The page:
(1574), et dix fois à la fin de la dynastie (1635); plus de dix fois sous
K'ang hi (1662); plus de vingt fois sous le règne de K'ien long; dix-huit
fois au milieu du règne de Tao-koang (1840), quatorze fois au commencement
du règne de Hien-fong (1850); dix-huit fois en moyenne dans les années
1882-1883. En 1893, la valeur de l'or augmenta considérablement et égala
28 fois celle de l'argent; en 1894, 32 fois; au commencement de 1895, 33
fois; mais il baissa un peu et à la fin de l'année il valait seulement 30
fois plus." (Pierre HOANG, _La Propriété en Chine_, 1897, p. 43.)

XXVI., p. 432.

_CH'ING SIANG_.

Morrison, _Dict._, Pt. II, Vol. I., p. 70, says: "Chin-seang, a Minister
of State, was so called under the Ming Dynasty." According to Mr. E.H.
Parker (_China Review_, XXIV., p. 101), _Ching Siang_ were abolished in
1395.

In the quotation from the _Masálak al Absár_ instead of _Landjun_ (Lang
Chang), read _Landjun_ (_Lang Chung_).

XXXIII., pp. 447-8. "You must know, too, that the Tartars reckon their
years by twelves; the sign of the first year being the Lion, of the second
the Ox, of the third the Dragon, of the fourth the Dog, and so forth up to
the twelfth; so that when one is asked the year of his birth he answers
that it was in the year of the Lion (let us say), on such a day or night,
at such an hour, and such a moment. And the father of a child always takes
care to write these particulars down in a book. When the twelve yearly
symbols have been gone through, then they come back to the first, and go
through with them again in the same succession."

"Ce témoignage, writes Chavannes (_T'oung Pao_, 1906, p. 59), n'est pas
d'une exactitude rigoureuse, puisque les animaux n'y sont pas nommés à
leur rang; en outre, le lion y est substitué au tigre de l'énumération
chinoise; mais cette dernière difference provient sans doute de ce que
Marco Polo connaissait le cycle avec les noms mongols des animaux; c'est
le léopard dout il a fait le lion. Quoiqu'il en soit, l'observation de
Marco Polo est juste dans son ensemble et d'innombrables exemples prouvent
que le cycle des douze animaux était habituel dans les pièces officielles
émanant des chancelleries impériales à l'époque mongole."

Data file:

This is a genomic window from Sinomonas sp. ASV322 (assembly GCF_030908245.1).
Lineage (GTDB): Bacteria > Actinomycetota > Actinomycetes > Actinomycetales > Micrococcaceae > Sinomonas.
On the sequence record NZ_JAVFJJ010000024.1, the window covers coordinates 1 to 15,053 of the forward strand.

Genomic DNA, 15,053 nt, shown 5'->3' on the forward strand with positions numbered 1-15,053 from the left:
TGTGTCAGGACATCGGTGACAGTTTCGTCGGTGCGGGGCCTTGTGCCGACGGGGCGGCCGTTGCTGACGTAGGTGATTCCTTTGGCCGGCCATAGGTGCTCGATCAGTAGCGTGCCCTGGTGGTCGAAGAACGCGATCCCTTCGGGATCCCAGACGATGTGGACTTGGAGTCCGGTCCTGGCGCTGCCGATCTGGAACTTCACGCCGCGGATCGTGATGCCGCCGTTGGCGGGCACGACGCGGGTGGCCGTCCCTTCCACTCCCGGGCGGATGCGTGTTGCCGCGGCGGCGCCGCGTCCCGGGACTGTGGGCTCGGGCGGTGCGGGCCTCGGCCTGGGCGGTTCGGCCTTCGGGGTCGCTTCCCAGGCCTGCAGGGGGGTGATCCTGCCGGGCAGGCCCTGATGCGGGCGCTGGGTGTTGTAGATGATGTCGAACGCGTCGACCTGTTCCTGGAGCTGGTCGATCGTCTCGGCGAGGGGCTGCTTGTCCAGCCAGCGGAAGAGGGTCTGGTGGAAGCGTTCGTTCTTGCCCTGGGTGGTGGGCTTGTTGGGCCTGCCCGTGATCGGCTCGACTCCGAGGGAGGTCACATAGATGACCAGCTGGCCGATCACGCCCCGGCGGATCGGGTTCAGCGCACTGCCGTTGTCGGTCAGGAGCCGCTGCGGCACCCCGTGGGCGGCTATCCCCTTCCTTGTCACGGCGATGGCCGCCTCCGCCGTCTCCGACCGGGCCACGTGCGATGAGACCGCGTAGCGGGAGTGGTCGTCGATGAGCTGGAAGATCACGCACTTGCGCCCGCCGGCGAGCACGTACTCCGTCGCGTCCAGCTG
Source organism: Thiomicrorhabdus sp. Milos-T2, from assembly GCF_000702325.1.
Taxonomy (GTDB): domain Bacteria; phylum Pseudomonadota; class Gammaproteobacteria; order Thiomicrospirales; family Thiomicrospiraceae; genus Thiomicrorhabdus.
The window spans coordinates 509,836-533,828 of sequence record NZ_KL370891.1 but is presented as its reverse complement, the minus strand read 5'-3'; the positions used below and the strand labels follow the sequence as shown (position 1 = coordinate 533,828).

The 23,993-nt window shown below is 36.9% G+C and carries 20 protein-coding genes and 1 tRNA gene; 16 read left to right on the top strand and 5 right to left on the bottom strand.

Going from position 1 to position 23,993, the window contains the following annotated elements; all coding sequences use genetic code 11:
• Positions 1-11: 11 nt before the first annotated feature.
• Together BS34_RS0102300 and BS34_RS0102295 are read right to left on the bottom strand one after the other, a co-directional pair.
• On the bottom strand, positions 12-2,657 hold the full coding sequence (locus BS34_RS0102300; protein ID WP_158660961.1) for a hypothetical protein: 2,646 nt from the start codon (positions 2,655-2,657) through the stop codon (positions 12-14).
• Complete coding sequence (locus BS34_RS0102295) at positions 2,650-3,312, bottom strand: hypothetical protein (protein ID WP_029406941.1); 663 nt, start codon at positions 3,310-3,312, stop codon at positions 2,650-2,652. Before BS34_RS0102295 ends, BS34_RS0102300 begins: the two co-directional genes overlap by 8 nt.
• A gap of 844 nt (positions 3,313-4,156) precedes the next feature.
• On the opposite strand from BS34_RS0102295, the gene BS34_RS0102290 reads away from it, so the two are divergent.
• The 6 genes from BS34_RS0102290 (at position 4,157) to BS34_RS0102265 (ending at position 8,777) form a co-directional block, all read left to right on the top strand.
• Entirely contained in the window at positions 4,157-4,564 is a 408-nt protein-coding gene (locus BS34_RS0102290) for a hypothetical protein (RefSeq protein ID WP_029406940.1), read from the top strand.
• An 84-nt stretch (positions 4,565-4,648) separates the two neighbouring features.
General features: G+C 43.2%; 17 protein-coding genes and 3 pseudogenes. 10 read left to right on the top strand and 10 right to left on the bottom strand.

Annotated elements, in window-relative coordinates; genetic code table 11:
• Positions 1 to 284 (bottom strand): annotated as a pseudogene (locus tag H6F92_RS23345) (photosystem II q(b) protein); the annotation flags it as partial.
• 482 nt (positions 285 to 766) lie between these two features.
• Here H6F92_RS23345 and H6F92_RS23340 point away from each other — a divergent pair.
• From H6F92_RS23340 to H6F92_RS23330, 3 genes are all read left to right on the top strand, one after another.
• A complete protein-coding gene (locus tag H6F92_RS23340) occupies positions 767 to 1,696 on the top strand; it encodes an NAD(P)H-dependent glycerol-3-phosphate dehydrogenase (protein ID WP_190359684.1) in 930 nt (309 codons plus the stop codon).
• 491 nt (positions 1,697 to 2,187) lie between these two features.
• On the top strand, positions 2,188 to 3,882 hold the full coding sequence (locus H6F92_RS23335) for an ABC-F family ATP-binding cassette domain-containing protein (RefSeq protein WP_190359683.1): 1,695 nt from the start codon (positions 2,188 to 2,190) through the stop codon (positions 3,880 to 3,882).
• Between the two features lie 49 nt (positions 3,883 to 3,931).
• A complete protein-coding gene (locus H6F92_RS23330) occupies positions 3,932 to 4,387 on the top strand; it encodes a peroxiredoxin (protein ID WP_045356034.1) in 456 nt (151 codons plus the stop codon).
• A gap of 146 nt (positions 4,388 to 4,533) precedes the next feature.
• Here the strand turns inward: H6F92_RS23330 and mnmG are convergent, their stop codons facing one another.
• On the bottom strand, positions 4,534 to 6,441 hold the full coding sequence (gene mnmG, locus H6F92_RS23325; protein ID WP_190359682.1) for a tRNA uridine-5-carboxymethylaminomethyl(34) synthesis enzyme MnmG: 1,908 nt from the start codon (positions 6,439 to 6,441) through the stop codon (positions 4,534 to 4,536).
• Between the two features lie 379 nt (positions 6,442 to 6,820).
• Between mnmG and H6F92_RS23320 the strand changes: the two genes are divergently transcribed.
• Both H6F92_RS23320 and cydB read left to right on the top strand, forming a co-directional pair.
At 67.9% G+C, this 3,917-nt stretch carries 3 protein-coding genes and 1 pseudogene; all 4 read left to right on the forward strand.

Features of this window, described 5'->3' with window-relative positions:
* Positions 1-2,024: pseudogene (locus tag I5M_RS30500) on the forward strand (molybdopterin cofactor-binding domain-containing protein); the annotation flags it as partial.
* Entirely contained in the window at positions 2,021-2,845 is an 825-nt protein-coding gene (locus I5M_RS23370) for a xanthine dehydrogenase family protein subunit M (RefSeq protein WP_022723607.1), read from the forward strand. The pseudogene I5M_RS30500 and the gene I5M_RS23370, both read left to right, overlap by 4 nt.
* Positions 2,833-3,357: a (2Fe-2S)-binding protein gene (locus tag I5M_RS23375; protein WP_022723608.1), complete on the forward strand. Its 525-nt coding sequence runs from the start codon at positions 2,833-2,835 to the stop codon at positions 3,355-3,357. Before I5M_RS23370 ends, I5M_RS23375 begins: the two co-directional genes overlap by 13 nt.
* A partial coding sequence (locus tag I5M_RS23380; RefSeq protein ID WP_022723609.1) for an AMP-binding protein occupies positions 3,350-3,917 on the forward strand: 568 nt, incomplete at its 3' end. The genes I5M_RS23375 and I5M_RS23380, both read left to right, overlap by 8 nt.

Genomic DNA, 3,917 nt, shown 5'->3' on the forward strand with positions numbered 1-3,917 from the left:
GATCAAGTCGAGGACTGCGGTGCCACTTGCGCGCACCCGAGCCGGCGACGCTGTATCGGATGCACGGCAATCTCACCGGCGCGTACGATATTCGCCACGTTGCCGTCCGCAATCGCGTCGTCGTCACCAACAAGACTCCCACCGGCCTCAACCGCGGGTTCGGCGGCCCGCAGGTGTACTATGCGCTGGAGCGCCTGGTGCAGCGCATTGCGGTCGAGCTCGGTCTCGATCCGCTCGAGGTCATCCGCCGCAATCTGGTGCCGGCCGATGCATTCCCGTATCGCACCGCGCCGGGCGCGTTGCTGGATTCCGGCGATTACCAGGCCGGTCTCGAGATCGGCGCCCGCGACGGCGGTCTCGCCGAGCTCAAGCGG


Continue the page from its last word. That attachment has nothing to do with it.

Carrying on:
XXXIII., p. 448.

PERSIAN.

With regard to the knowledge of Persian, the only oriental language
probably known by Marco Polo, Pelliot remarks (_Journ. Asiat._, Mai-Juin,
1912, p. 592 n.): "C'est l'idée de Yule (cf. exemple I., 448), et
je la crois tout à fait juste. On peut la fortifier d'autres indices. On
sait par exemple que Marco Polo substitue le lion au tigre dans le cycle
des douze animaux. M. Chavannes (_T'oung pao_, II., VII., 59) suppose que
'cette dernière différence provient sans doute de ce que Marco Polo
connaissait le cycle avec les noms mongols des animaux: c'est le léopard
dont il a fait le lion.' Mais on ne voit pas pourquoi il aurait rendu par
'lion' le turco-mongol _bars_, qui signifie seulement 'tigre.' Admettons
au contraire qu'il pense en persan: dans toute l'Asie centrale, le persan
[Arabic] _sir_ a les deux sens de lion et de tigre. De même, quand Marco
Polo appelle la Chine du sud Manzi, il est d'accord avec les Persans, par
exemple avec Rachid ed-din, pour employer l'expression usuelle dans la
langue chinoise de l'époque, c'est-à-dire Man-tseu; mais, au lieu de
Manzi, les Mongols avaient adopté un autres nom, Nangias, dont il n'y a
pas trace dans Marco Polo. On pourrait multiplier ces exemples."

XXXIII., p. 456, n. Instead of _Hui Heng_, read _Hiu Heng_.


[1] _Industries anciennes et modernes de l'Empire chinois_. Paris,
1869, pp. 145, 149.

[2] _Résumé des principaux Traités chinois sur la culture des mûriers et
l'éducation des vers à soie_, Paris, 1837, p. 98. According to the
notions of the Chinese, Julien remarks, everything made from hemp like
cord and weavings is banished from the establishments where silkworms
are reared, and our European paper would be very harmful to the
latter. There seems to be a sympathetic relation between the silkworm
feeding on the leaves of the mulberry and the mulberry paper on which
the cocoons of the females are placed.

[3] _Ko chi king yuan_, Ch. 37, p. 6.

[4] _Relations des Musulmans avec les Chinois (Centenaire de
l'Ecole des Langues Orientales vivante_, Paris, 1895, p. 17).

[5] Ibid., p. 20.

[6] _Ming Shi_, Ch. 81, p. 1. - The same text is found on a bill issued in
1375 reproduced and translated by W. Vissering (_On Chinese Currency_,
see plate at end of volume), the minister of finance being expressly
ordered to use the fibres of the mulberry tree in the composition of
these bills.

[7] _Mémoires relatifs à l'Asie_, Vol. I., p. 387.

[8] A. WYLIE, _Notes on Chinese Literature_, p. 64. The copy used by
me (in the John Crerar Library of Chicago) is an old manuscript
clearly written in 4 vols. and chapters, illustrated by nine
ink-sketches of types of Mohammedans and a map. The volumes are not